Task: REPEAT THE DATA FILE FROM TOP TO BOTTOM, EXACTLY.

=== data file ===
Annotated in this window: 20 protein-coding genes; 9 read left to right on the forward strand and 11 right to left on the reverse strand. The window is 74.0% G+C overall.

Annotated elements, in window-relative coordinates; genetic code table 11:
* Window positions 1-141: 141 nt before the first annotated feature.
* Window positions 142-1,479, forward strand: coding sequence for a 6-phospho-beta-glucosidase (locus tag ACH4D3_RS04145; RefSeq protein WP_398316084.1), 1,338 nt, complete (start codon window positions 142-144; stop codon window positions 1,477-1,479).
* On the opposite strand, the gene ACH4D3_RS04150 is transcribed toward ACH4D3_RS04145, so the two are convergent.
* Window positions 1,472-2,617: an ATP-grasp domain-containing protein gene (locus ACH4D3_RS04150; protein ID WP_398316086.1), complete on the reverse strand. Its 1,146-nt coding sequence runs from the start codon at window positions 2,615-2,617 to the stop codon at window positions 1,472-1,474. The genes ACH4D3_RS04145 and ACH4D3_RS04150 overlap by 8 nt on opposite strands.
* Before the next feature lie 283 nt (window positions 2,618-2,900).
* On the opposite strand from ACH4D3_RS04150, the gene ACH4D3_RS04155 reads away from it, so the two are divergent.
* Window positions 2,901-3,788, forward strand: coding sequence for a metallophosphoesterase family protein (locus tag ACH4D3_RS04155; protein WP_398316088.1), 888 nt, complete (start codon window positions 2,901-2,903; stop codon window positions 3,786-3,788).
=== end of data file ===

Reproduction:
Annotated in this window: 20 protein-coding genes; 9 read left to right on the forward strand and 11 right to left on the reverse strand. The window is 74.0% G+C overall.

Annotated elements, in window-relative coordinates; genetic code table 11:
* Window positions 1-141: 141 nt before the first annotated feature.
* Window positions 142-1,479, forward strand: coding sequence for a 6-phospho-beta-glucosidase (locus tag ACH4D3_RS04145; RefSeq protein WP_398316084.1), 1,338 nt, complete (start codon window positions 142-144; stop codon window positions 1,477-1,479).
* On the opposite strand, the gene ACH4D3_RS04150 is transcribed toward ACH4D3_RS04145, so the two are convergent.
* Window positions 1,472-2,617: an ATP-grasp domain-containing protein gene (locus ACH4D3_RS04150; protein ID WP_398316086.1), complete on the reverse strand. Its 1,146-nt coding sequence runs from the start codon at window positions 2,615-2,617 to the stop codon at window positions 1,472-1,474. The genes ACH4D3_RS04145 and ACH4D3_RS04150 overlap by 8 nt on opposite strands.
* Before the next feature lie 283 nt (window positions 2,618-2,900).
* On the opposite strand from ACH4D3_RS04150, the gene ACH4D3_RS04155 reads away from it, so the two are divergent.
* Window positions 2,901-3,788, forward strand: coding sequence for a metallophosphoesterase family protein (locus tag ACH4D3_RS04155; protein WP_398316088.1), 888 nt, complete (start codon window positions 2,901-2,903; stop codon window positions 3,786-3,788).